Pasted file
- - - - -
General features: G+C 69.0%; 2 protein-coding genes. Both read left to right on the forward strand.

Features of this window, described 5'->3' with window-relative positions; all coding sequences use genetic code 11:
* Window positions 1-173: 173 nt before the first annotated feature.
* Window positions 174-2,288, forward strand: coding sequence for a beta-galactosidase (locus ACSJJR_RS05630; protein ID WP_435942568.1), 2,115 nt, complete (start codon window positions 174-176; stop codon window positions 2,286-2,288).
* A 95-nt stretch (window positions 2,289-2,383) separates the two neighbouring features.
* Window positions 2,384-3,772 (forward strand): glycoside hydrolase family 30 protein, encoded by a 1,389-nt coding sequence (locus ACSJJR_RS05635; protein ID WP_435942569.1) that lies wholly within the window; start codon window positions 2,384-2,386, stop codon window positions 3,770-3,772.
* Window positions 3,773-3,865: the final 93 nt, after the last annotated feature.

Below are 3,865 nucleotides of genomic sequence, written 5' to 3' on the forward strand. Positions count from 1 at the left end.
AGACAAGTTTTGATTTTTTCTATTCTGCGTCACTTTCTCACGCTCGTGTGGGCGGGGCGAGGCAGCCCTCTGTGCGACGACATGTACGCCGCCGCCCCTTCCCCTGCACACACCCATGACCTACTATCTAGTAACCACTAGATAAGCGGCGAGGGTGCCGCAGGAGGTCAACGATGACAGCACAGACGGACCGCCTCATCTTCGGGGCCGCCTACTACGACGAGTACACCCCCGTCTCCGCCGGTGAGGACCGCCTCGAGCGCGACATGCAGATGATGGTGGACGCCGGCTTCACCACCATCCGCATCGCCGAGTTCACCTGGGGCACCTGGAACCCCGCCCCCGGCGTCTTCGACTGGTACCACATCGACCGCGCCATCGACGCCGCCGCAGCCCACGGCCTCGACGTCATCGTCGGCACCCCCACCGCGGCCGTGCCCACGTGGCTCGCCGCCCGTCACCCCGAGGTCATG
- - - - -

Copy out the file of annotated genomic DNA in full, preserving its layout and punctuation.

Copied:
General features: G+C 69.0%; 2 protein-coding genes. Both read left to right on the forward strand.

Features of this window, described 5'->3' with window-relative positions; all coding sequences use genetic code 11:
* Window positions 1-173: 173 nt before the first annotated feature.
* Window positions 174-2,288, forward strand: coding sequence for a beta-galactosidase (locus ACSJJR_RS05630; protein ID WP_435942568.1), 2,115 nt, complete (start codon window positions 174-176; stop codon window positions 2,286-2,288).
* A 95-nt stretch (window positions 2,289-2,383) separates the two neighbouring features.
* Window positions 2,384-3,772 (forward strand): glycoside hydrolase family 30 protein, encoded by a 1,389-nt coding sequence (locus ACSJJR_RS05635; protein ID WP_435942569.1) that lies wholly within the window; start codon window positions 2,384-2,386, stop codon window positions 3,770-3,772.
* Window positions 3,773-3,865: the final 93 nt, after the last annotated feature.

Below are 3,865 nucleotides of genomic sequence, written 5' to 3' on the forward strand. Positions count from 1 at the left end.
AGACAAGTTTTGATTTTTTCTATTCTGCGTCACTTTCTCACGCTCGTGTGGGCGGGGCGAGGCAGCCCTCTGTGCGACGACATGTACGCCGCCGCCCCTTCCCCTGCACACACCCATGACCTACTATCTAGTAACCACTAGATAAGCGGCGAGGGTGCCGCAGGAGGTCAACGATGACAGCACAGACGGACCGCCTCATCTTCGGGGCCGCCTACTACGACGAGTACACCCCCGTCTCCGCCGGTGAGGACCGCCTCGAGCGCGACATGCAGATGATGGTGGACGCCGGCTTCACCACCATCCGCATCGCCGAGTTCACCTGGGGCACCTGGAACCCCGCCCCCGGCGTCTTCGACTGGTACCACATCGACCGCGCCATCGACGCCGCCGCAGCCCACGGCCTCGACGTCATCGTCGGCACCCCCACCGCGGCCGTGCCCACGTGGCTCGCCGCCCGTCACCCCGAGGTCATG